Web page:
Many of the young stars in She’s All That are Miramax members. Freddie Prinze, Jr. and Rachael Leigh Cook have both appeared in The House of Yes; Cook will also costar in the upcoming Strike. Anna Paquin played the young title character in Jane Eyre, Kieran Culkin and Elden Henson both starred in last year’s The Mighty, Matthew Lillard in Scream, Usher Raymond and Clea DuVall in The Faculty. All of these performers have promising futures and whether Weinstein takes any of them under his wing as he has done with Paltrow remains to be seen.

    She’s All That concerns Laney Boggs (Cook) who, when not taking care of her pool-cleaning father (Kevin Pollak) and younger brother (Culkin), paints angry art that protests the violence and injustice that occurs in the world. She’s a serious sort, this Laney Boggs — definitely not part of the in crowd that Zack Siler (Prinze, Jr.) is so beloved by. He and spoiled rich girl Taylor Vaughan (Jodi Lynn O’Keefe) have been Harrison High’s golden couple. There’s no question that they will be crowned King and Queen of the Senior Prom. . .not even when Taylor unceremoniously dumps him after they return from Spring Break. It seems she met a certain Brock Hudson (Lillard), whose involvement in MTV’s The Real World has made him a pseudo-celebrity and a legend in his own mind.

    Exasperated by his cuckolding, Zack declares, “Taylor Vaughan is totally replaceable.” Any girl can be prom queen, he tells buddy Dean Sampson (Paul Walker). “All it takes is the right look and the right boyfriend.” So he and Dean enter into a bet: Dean will choose the girl and Zack will have six weeks to transform her into the prom queen. Agreed. Who’s the girl? The one and only Laney Boggs. Though Zack initially balks at the prospect of dealing with the armored Laney, he finds himself falling for her. And Laney, understandably confused by his attempts to ingratiate himself, begins to believe that love could be possible. Will Cinderella and her Prince Charming live happily ever after? Will Professor Henry Higgins and his Eliza Doolittle come to their senses? Will the pretty woman get her millionaire?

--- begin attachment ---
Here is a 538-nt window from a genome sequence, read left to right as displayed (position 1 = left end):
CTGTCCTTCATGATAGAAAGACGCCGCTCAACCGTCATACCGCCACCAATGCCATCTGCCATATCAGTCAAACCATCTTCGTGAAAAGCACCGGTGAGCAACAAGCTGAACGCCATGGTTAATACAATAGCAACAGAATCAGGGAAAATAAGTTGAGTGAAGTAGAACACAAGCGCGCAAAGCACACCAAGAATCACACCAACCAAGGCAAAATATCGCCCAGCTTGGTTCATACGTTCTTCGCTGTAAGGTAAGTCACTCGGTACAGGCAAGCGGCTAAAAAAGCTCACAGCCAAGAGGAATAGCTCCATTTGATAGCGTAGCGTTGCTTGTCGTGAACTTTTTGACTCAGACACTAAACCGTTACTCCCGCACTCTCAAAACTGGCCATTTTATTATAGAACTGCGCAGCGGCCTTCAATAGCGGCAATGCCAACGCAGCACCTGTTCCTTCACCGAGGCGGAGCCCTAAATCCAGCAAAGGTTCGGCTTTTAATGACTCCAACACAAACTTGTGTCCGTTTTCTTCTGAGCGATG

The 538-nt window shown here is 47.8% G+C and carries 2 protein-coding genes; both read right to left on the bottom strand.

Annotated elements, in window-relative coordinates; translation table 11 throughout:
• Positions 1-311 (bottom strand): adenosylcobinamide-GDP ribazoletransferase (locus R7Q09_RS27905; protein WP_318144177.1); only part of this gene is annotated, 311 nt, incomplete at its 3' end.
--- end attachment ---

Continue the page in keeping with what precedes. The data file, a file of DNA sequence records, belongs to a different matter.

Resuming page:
She’s All That has neither the magic of the fairy tale nor the cerebral wit that George Bernard Shaw displayed in Pygmalion, which was later musicalized as My Fair Lady. It certainly doesn’t brim with the megawatt charm Julia Roberts injected into Pretty Woman. But She’s All That has its moments, especially in its dead-on spoof of the self-centered trivialities and lowbrow hijinks that pepper the The Real World. Cook strikes me as too slight; there’s no urge to root for her though Prinze, Jr.’s appeal increases with every film, notwithstanding I Still Know What You Did Last Summer. He may provide some truly memorable moments in the millennium.

    The scenestealers of the film are Jodi Lynn O’Keefe and Matthew Lillard. O’Keefe’s full-throttle vixen is the comedic counterpart to Denise Richards’ Wild Things trot. She pouts and preens, never for one moment thinking that the whole world may not revolve around her. Her Taylor meets her match in Lillard’s Brock. Whether marveling at his onscreen sensitivity or launching into an embarrassingly white boy dance set to Rick James’ “Give It To Me Baby,” Lillard is hysterical. Give the boy a hand.